Protection & Restoration of Ecosystem Services


MOCNESS in the Great Lakes: Gear Efficiency Comparisons and Estimates of Fine-Scale Vertical Spatial Structure of the Food Web

Overview and Objectives

CILER will support NOAA-GLERL in the use of the MOCNESS sampling gear to selectively sample fine-scale (<5 m) vertical structure of the water column to capture densities and food web interactions of the lower food web in Lake Michigan. Gear efficiency tests also will be conducted to compare catches of plankton in the MOCNESS with those collected with traditional gears.

Recent studies at NOAA-GLERL (Vanderploeg et al. 2015) have shown that there is extreme diel vertical migration of zooplankton, micronekton, and fishes, and their densities are highly concentrated in relatively thin layers associated with thermal structure and phytoplankton concentrations that can be sampled well only by new technology. Despite extensive sampling of the food web by traditional methods, critical nagging questions remain regarding vertical position and movement of zooplankton, Bythotrephes, Mysis, larval fish, and fish predators relative to light, temperature, and chlorophyll. Precise definition and quantification of spatial structure and density are critical to understanding food web structure and function, and for ecosystem forecasting. New sampling equipment is needed to sample the food web at fine horizontal and vertical scales. To address this gap in our understanding of the spatial distribution of lower food web organisms, the MOCNESS (Multiple Opening Closing Nets Environmental System Sampler) was purchased by NOAA-GLERL to sample fine-scale (<5 m) vertical and horizontal distributions of mesozooplankton, Bythotrephes, and micronekton including Mysis and larval fishes.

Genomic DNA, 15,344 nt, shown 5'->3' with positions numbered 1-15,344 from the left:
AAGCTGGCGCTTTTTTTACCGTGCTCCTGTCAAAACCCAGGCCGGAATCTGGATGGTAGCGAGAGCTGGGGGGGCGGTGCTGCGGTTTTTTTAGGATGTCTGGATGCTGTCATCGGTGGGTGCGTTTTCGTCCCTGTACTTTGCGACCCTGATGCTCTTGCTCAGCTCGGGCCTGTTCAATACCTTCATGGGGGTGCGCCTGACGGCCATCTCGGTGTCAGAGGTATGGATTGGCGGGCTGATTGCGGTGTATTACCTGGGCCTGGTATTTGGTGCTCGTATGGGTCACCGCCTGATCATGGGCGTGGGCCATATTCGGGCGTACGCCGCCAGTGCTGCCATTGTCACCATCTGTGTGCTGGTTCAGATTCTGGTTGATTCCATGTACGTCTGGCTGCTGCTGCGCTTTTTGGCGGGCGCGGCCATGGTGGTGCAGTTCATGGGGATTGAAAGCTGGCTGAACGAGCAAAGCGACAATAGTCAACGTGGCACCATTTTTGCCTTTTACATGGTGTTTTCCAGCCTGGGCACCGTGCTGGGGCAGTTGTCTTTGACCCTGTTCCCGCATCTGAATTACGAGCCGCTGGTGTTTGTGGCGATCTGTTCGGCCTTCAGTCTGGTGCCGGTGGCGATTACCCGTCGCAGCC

In FY 15, the expected outcomes were to set up, test and operate the MOCNESS system, and conduct efficiency studies. Other expected outcomes included seasonal MOCNESS sampling of the Lake Michigan food web to contribute to the EcoDyn Spatial Structure study. We were able to acquire, set up and use the MOCNESS, but didn’t test it because of a faulty depth sensor. In FY16, a reliable pressure sensor will be used and gear efficiency tests will be conducted to incorporate MOCNESS into EcoDyn science studies.


Vanderploeg, H.A., D.B. Bunnell, H.J. Carrick, and T.O. Höök. 2015. Complex interactions in Lake Michigan’s rapidly changing ecosystem. Journal of Great Lakes Research 41 (Supplement 3):6 (DOI:10.1016/j.jglr.2015.11.001).

PrincipaI Investigator(s):
Bradley Cardinale (CILER)

NOAA Technical Lead(s):
Ed Rutherford (NOAA GLERL)